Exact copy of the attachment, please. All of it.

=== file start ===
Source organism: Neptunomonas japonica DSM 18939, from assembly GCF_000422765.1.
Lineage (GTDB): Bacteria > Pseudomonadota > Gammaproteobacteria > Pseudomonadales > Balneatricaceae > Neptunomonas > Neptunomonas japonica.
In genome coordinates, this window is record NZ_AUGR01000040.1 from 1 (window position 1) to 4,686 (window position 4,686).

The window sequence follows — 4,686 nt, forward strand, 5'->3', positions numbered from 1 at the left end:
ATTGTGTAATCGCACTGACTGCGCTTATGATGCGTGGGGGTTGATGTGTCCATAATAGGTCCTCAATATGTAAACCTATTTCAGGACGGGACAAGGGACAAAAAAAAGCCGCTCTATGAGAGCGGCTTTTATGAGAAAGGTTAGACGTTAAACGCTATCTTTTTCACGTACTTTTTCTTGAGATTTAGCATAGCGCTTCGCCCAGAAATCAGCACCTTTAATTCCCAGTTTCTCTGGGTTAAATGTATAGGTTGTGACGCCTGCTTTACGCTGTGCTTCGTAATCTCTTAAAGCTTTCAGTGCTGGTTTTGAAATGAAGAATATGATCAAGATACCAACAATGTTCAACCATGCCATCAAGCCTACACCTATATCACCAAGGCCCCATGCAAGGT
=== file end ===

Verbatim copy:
Source organism: Neptunomonas japonica DSM 18939, from assembly GCF_000422765.1.
Lineage (GTDB): Bacteria > Pseudomonadota > Gammaproteobacteria > Pseudomonadales > Balneatricaceae > Neptunomonas > Neptunomonas japonica.
In genome coordinates, this window is record NZ_AUGR01000040.1 from 1 (window position 1) to 4,686 (window position 4,686).

The window sequence follows — 4,686 nt, forward strand, 5'->3', positions numbered from 1 at the left end:
ATTGTGTAATCGCACTGACTGCGCTTATGATGCGTGGGGGTTGATGTGTCCATAATAGGTCCTCAATATGTAAACCTATTTCAGGACGGGACAAGGGACAAAAAAAAGCCGCTCTATGAGAGCGGCTTTTATGAGAAAGGTTAGACGTTAAACGCTATCTTTTTCACGTACTTTTTCTTGAGATTTAGCATAGCGCTTCGCCCAGAAATCAGCACCTTTAATTCCCAGTTTCTCTGGGTTAAATGTATAGGTTGTGACGCCTGCTTTACGCTGTGCTTCGTAATCTCTTAAAGCTTTCAGTGCTGGTTTTGAAATGAAGAATATGATCAAGATACCAACAATGTTCAACCATGCCATCAAGCCTACACCTATATCACCAAGGCCCCATGCAAGGT